Cotton End slope finally opens after long delay

Town councillors and residents celebrate opening the Cotton End slope
Town councillors and residents celebrate opening the Cotton End slope

A new disability access slope to the Lace Hill estate in Buckingham was officially opened by Mayor Jon Harvey on Monday 16 July, ending an almost four-year long saga.


Back in November 2014, developers Barrett Homes began replacing a temporary ramp that had been in place with permanent steps, in contradiction to the original plans, apparently because a miscalculation had been made regarding the different levels of the land.


It’s unclear why it wasn’t noticed by Aylesbury Vale District Council (AVDC) or the developers at the time that people with restricted mobility wouldn’t be afforded access to the London Road with the installation of steps, but complaints were quickly raised by the community and Buckingham Town Council (BTC).


Mayor Jon Harvey said: “When you build a housing estate, you make it accessible for all.”


This paper first became aware of the issue through the sad story of Jim Jones. Jim, who was in his early 90’s, moved to Buckingham from Lancashire to be closer to his immediate family in the autumn of 2013.


For his first year on the estate, Jim enjoyed relative independence. His daughter-in-law, Joëlle Jones recalls: “Every morning he would make the trip to Tesco via a temporary slope between Cotton End on the Lace Hill estate and London Road to buy a newspaper and pick up a few treats and his medication.”

However, when the steps appeared, Jim was no longer able continue the outings he loved so much.


At the time wheelchair-user and BTC councillor Christine Strain-Clark, who heads up Buckingham and Winslow Access For All, said:


“It’s so important to realise that everybody should have a right to get to the main road.”


Indeed, the lack of a wheelchair-friendly ramp does appear to contravene the 2010 Equalities Act.


Complaints were raised with AVDC throughout 2015 but they insisted that since the estate is a private site, residents had to be consulted. This lead to a resident raising concerns that anti-social behaviour may result from a ramp, setting in motion a stand-off between BTC and AVDC which rumbled on for three years.


In a letter in March 2016, AVDC wrote:


“If Buckingham Town Council is able to show that the footway link has the support of all local residents, then, depending on the timescale, we may be able to look at this.”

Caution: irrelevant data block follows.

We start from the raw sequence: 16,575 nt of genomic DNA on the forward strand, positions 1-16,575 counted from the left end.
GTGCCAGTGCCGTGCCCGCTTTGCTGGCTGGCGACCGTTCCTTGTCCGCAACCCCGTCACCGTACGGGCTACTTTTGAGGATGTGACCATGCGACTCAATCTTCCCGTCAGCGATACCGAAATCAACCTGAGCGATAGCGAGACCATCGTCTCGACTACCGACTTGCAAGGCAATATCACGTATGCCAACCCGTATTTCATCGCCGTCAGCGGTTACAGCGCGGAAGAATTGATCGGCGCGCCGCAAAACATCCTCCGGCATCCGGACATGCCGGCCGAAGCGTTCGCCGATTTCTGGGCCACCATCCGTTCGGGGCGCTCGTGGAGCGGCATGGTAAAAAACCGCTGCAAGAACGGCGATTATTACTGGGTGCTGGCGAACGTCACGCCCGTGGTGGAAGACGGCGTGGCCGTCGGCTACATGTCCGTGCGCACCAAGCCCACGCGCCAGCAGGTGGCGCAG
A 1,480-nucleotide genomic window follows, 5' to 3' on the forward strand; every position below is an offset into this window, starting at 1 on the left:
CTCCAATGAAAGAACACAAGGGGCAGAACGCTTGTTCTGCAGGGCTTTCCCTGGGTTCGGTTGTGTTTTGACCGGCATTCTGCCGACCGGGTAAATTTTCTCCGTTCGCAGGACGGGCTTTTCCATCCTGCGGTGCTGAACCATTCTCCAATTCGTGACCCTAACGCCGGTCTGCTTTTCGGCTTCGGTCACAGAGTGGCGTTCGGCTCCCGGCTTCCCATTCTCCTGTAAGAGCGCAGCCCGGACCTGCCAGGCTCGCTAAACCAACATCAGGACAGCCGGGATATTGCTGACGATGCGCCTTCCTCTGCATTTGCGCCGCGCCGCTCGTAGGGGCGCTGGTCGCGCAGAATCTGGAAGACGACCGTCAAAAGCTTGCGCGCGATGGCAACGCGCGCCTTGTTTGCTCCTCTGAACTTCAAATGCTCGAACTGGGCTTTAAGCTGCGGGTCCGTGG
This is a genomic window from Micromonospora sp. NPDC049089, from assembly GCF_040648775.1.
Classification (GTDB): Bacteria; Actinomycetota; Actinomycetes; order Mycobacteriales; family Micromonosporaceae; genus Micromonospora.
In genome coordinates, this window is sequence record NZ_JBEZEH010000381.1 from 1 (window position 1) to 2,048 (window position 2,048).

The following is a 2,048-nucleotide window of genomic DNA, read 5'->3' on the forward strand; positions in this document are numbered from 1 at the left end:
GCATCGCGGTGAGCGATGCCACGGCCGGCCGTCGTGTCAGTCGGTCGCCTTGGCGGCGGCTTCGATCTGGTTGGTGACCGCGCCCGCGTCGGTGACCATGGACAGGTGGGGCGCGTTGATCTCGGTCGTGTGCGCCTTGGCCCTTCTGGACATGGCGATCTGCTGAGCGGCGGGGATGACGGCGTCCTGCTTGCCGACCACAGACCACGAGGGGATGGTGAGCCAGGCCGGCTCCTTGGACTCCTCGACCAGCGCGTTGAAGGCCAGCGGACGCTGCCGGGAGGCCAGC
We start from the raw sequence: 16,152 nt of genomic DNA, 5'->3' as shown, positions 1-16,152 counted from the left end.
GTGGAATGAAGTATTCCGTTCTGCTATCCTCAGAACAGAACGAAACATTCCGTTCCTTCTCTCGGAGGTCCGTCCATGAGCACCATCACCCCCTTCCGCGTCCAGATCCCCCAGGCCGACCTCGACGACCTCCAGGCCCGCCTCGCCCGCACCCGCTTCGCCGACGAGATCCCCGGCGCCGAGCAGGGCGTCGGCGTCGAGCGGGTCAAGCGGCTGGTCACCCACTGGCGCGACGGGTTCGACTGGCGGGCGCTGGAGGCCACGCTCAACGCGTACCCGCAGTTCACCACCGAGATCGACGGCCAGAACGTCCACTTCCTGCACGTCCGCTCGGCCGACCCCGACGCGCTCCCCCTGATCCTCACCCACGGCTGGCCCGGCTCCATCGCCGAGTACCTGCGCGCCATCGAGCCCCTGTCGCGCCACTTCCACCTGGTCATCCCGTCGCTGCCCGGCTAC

BTC Members pointed out that the “support of all local residents” was unlikely.


Councillor Robin Stuchbury said regarding the delays due to an objection:


“They spend a lot of public money on promoting themselves to be disability friendly and this doesn’t sit right. An objection is stopping things. If that was how it worked, we wouldn’t have any new estates built.”


Persistance from BTC eventually led to an agreement that funding could be applied for from the government’s New Homes Bonus scheme. But a catalogue of administrative roadblocks caused several further months of delays.


Finally, funding was granted and on Monday the ramp, which cost £25,946, was unveiled.


A clearly frustrated Jon Harvey said:” I am aghast that It’s taken this long. I think it’s scandalous that somewhere that prides itself on being the home of the Paralympics took so long to provide access for residents with disabilities.”


Tragically, Lace Hill resident Jim Jones, who perhaps suffered the most as a result of this situation, passed away in March 2017.


Councillor Robin Stuchbury commented:


“It is really sad that we never achieved this while Mr Jones was alive - that will always remain a regret.”


Jim Jones’s daughter-in-law, Joëlle said: “We are delighted to see mums and dads with pushchairs, a gentleman on a mobility scooter and several people with walking frames making use of the slope on a daily basis.”


This newspaper, which has covered the campaign from the outset, asked AVDC why this situation took so long to resolve but received no response.

New council leader Angela Macpherson said:

“It’s great that this matter has finally been resolved.


“It’s taken a joint effort from the Town Council, County Councillors, District Councillors and planning officers and I congratulate everyone involved.


“But it shouldn’t have taken this long. On my first day as leader of AVDC, I announced a new cabinet post specifically for planning and enforcement to make sure that matters like this can be dealt with quickly and effectively.”


What do you think? Should the matter have been resolved sooner?